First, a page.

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The Political History of American Food AidAn Uneasy Benevolence$
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Barry Riley

Print publication date: 2017

Print ISBN-13: 9780190228873

Published to Oxford Scholarship Online: September 2017

DOI: 10.1093/oso/9780190228873.001.0001

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The Early Episodes: 1794–1914

The Early Episodes: 1794–1914

Chapter:
(p.1) 1 The Early Episodes: 1794–1914
Source:
The Political History of American Food Aid
Author(s):

Barry Riley

Publisher:
Oxford University Press
DOI:10.1093/oso/9780190228873.003.0002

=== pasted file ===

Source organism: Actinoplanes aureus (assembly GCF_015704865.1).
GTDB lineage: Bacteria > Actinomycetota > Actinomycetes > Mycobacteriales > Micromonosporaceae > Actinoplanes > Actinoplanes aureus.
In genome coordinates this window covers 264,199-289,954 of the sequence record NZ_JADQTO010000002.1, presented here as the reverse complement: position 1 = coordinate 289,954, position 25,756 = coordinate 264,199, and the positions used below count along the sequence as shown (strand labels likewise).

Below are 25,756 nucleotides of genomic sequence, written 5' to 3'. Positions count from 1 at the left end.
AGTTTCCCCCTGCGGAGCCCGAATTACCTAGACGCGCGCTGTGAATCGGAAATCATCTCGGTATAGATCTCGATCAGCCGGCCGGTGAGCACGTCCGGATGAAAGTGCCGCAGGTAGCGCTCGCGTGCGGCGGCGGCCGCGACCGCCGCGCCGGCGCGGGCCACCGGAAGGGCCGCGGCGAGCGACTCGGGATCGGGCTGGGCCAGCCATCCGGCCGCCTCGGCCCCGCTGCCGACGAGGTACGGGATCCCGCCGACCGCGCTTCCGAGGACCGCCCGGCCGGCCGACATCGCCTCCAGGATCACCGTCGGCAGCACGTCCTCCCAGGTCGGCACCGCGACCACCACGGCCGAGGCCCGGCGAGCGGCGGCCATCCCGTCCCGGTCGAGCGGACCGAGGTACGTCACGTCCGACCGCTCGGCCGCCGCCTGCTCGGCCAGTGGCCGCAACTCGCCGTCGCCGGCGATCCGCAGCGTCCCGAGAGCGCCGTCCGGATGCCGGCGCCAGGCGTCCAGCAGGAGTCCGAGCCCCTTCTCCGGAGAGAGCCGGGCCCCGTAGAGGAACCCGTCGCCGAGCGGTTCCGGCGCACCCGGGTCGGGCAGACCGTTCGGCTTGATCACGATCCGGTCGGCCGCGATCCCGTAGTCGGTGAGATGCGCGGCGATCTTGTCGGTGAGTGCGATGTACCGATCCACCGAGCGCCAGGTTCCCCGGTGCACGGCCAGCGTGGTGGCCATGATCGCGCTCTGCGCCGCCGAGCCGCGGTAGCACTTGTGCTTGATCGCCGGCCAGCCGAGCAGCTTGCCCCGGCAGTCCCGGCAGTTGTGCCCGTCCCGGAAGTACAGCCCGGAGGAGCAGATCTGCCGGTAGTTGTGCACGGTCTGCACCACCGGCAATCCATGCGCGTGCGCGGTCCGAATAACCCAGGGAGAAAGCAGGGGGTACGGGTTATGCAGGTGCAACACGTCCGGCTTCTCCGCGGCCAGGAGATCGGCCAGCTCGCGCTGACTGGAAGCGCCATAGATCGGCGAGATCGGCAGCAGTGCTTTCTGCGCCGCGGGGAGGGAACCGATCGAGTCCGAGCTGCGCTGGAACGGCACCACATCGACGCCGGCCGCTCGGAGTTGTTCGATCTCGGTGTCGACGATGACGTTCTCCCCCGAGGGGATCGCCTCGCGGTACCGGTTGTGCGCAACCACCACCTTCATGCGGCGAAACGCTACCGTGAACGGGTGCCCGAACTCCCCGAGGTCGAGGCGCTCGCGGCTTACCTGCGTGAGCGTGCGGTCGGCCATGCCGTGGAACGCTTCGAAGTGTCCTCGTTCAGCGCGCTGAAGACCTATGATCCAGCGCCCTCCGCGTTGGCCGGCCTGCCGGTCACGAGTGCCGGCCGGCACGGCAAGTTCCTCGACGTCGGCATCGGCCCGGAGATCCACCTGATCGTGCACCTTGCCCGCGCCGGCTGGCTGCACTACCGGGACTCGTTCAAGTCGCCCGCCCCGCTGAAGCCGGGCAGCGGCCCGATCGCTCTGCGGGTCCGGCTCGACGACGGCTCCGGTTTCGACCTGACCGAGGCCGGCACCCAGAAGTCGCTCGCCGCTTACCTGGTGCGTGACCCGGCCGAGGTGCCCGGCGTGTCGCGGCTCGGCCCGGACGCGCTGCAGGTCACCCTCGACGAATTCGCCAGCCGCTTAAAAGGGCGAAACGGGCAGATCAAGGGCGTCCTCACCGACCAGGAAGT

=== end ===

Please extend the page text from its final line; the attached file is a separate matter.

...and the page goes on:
Even while attempting to avoid “entangling alliances,” the elected officials of the newly formed United States were, as early as 1794, debating whether the government should provide economic aid to destitute residents of a foreign country. Congressman James Madison argued that the Constitution contained no authority allowing it. Others argued that it was not the intention of the founding fathers to prevent such acts of benevolence. For 120 years these arguments would be resurrected whenever a major calamity threatened innocent foreign residents with hunger and famine. Only occasionally would assistance be provided. Much more often, as with the Irish potato famine of the 1840s, there would be no provision of food aid to prevent starvation.

Keywords:   sympathy, James Madison, Irish potato famine, American food aid, Ireland, Venezuela, Adam Smith

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